Today the young, exciting star of his sport takes centre stage in the quarter-finals of the BetVictor Welsh Open.
That player is Pankaj Advani, the world billiards champion, who faces Judd Trump.
The 22-ball game has always played second fiddle for Advani but he was world amateur snooker champion a decade ago and has beaten three world champions in succession – Peter Ebdon, Shaun Murphy and Graeme Dott – to become the first Indian to appear in a world ranking tournament quarter-final.
Advani may in the future have to decide where his loyalties lie. Professional billiards currently has just one tournament, the World Championship, but there’s a good chance there will be more of a circuit next season and in the years ahead.
As for today he can look forward to a meeting with Trump, who played well yesterday without being put under much pressure by a below par Andrew Higginson.
Stuart Bingham made a great clearance to win the deciding frame against Neil Robertson. He’ll play Ken Doherty, who won the first of his two Welsh Open titles 20 years ago.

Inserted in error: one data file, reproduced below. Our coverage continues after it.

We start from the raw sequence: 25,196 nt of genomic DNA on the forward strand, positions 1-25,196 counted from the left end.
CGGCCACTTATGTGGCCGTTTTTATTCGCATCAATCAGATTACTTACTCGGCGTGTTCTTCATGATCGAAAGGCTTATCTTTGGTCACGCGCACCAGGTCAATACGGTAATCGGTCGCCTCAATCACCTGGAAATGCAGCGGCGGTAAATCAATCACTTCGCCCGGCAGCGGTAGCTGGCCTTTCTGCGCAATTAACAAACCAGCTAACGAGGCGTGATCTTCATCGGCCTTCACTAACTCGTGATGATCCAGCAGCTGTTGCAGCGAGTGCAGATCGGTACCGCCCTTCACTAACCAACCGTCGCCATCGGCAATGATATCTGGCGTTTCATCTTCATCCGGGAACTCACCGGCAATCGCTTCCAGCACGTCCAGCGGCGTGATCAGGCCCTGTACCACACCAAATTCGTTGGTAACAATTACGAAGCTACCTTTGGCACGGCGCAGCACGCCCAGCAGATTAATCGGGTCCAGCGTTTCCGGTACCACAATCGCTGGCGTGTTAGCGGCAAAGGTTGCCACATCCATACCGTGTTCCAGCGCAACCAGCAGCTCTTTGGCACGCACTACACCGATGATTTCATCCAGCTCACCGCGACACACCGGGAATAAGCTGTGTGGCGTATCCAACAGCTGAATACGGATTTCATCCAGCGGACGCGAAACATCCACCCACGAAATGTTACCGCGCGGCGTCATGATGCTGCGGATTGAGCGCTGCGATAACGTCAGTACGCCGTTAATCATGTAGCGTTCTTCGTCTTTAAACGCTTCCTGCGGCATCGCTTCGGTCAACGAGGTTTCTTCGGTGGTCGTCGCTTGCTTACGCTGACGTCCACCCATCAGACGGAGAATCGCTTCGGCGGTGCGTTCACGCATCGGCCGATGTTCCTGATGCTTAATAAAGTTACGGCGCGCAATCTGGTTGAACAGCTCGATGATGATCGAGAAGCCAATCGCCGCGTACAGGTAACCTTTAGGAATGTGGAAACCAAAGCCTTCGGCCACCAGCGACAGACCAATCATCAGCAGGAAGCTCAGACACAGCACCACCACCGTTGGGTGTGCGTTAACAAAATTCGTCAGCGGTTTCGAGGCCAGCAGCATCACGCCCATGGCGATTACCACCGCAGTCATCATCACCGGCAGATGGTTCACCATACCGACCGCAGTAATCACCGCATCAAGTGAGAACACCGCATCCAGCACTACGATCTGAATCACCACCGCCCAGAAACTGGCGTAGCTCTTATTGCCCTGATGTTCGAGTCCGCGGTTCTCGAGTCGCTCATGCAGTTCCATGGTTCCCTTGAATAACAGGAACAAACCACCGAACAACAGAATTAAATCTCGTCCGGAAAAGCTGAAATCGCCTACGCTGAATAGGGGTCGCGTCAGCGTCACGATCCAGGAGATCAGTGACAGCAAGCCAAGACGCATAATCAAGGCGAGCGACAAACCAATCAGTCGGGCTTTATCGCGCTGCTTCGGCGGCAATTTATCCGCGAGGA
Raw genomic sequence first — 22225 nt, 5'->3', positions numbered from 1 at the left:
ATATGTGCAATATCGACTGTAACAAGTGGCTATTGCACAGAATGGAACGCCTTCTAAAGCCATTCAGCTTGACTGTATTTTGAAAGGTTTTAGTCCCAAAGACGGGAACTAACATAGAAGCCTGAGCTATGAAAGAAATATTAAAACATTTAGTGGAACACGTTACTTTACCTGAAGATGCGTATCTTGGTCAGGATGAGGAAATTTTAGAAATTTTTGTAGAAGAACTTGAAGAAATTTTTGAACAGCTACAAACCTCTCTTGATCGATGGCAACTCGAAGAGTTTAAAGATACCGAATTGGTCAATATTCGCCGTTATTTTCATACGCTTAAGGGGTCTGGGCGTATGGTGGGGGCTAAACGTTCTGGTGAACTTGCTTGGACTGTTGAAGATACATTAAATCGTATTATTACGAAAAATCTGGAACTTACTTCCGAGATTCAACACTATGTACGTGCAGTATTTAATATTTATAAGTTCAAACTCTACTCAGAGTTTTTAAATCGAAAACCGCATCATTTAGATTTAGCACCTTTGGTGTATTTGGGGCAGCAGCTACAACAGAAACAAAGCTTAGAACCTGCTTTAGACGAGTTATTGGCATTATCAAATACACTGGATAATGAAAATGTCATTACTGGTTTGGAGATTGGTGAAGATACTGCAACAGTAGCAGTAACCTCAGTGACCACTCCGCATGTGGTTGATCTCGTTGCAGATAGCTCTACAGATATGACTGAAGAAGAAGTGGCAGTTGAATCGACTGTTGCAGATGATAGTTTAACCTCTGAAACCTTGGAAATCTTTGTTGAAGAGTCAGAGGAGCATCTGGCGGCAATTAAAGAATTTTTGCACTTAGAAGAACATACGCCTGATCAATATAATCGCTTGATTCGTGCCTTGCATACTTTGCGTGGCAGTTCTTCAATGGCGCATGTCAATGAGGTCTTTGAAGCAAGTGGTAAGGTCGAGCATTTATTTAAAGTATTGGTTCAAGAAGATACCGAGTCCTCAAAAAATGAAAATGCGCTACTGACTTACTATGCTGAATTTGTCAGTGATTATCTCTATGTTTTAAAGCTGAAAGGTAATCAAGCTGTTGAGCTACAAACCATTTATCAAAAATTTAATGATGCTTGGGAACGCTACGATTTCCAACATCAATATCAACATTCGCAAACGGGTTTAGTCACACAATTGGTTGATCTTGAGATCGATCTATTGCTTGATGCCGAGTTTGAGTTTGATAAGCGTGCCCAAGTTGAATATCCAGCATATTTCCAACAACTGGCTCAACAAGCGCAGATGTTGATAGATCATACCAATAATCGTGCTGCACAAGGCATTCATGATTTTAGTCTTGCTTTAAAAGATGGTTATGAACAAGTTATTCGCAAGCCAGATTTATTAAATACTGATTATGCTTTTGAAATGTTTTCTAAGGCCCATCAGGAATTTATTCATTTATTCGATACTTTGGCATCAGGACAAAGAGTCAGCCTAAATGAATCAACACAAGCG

In that final, Doherty defeated Alan McManus, who rallied from 3-0 down to beat Joe Perry 4-3 last night.
McManus has always been dedicated to snooker. I commentated with him for Eurosport on last season’s World Championship. His stint was up at the end of the two-table phase and he went back to Scotland the next day and into the club to practice.
It’s not much fun for a former world no.6 to be stuck in qualifiers but it helps if you like the game and also show it respect, which McManus always has done.
He now faces Stephen Maguire, a fellow Scot who played really well from 2—1 down to beat the last remaining Welshman, Matthew Stevens, 4-2.
Ding Junhui, the defending champion, maintained his progress with a 4-2 victory over Mark Allen. There was a big moment in the third frame when, trailing 2-0 but poised to clear up, Allen suffered a thunderous kick. He recovered well to just a frame behind but Ding has looked cool all week and duly finished off nicely.
His quarter-final opponent is Robert Milkins, much improved in recent times having been 55th in the world rankings four years ago.
He is now in the 20s and playing with evident confidence, as he displayed in dispatching Sam Baird 4-2 last night with a couple of really good clearances.